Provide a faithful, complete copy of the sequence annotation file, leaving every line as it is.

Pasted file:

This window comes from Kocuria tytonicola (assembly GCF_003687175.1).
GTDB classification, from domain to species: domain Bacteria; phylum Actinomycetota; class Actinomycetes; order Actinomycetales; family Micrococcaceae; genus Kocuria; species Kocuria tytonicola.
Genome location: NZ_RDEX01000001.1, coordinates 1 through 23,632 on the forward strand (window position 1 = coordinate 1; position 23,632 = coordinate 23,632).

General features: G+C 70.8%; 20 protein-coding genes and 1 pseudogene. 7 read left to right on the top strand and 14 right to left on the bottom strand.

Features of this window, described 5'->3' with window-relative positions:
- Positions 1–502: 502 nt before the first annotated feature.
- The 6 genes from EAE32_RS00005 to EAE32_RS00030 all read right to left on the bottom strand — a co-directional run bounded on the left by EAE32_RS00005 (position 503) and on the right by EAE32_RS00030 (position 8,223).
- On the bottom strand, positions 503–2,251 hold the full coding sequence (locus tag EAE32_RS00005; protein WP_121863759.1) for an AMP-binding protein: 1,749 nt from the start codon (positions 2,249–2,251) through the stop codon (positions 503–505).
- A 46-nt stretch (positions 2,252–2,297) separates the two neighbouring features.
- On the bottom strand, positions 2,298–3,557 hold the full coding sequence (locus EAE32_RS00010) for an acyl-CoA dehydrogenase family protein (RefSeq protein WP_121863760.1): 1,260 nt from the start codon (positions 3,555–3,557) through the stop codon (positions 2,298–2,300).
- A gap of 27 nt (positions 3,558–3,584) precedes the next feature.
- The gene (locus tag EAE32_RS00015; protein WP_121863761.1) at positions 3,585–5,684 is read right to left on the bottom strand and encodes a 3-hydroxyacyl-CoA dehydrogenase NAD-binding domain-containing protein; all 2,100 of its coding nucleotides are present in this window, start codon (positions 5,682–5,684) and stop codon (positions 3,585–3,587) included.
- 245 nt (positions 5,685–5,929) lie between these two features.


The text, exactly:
This window comes from Kocuria tytonicola (assembly GCF_003687175.1).
GTDB classification, from domain to species: domain Bacteria; phylum Actinomycetota; class Actinomycetes; order Actinomycetales; family Micrococcaceae; genus Kocuria; species Kocuria tytonicola.
Genome location: NZ_RDEX01000001.1, coordinates 1 through 23,632 on the forward strand (window position 1 = coordinate 1; position 23,632 = coordinate 23,632).

General features: G+C 70.8%; 20 protein-coding genes and 1 pseudogene. 7 read left to right on the top strand and 14 right to left on the bottom strand.

Features of this window, described 5'->3' with window-relative positions:
- Positions 1–502: 502 nt before the first annotated feature.
- The 6 genes from EAE32_RS00005 to EAE32_RS00030 all read right to left on the bottom strand — a co-directional run bounded on the left by EAE32_RS00005 (position 503) and on the right by EAE32_RS00030 (position 8,223).
- On the bottom strand, positions 503–2,251 hold the full coding sequence (locus tag EAE32_RS00005; protein WP_121863759.1) for an AMP-binding protein: 1,749 nt from the start codon (positions 2,249–2,251) through the stop codon (positions 503–505).
- A 46-nt stretch (positions 2,252–2,297) separates the two neighbouring features.
- On the bottom strand, positions 2,298–3,557 hold the full coding sequence (locus EAE32_RS00010) for an acyl-CoA dehydrogenase family protein (RefSeq protein WP_121863760.1): 1,260 nt from the start codon (positions 3,555–3,557) through the stop codon (positions 2,298–2,300).
- A gap of 27 nt (positions 3,558–3,584) precedes the next feature.
- The gene (locus tag EAE32_RS00015; protein WP_121863761.1) at positions 3,585–5,684 is read right to left on the bottom strand and encodes a 3-hydroxyacyl-CoA dehydrogenase NAD-binding domain-containing protein; all 2,100 of its coding nucleotides are present in this window, start codon (positions 5,682–5,684) and stop codon (positions 3,585–3,587) included.
- 245 nt (positions 5,685–5,929) lie between these two features.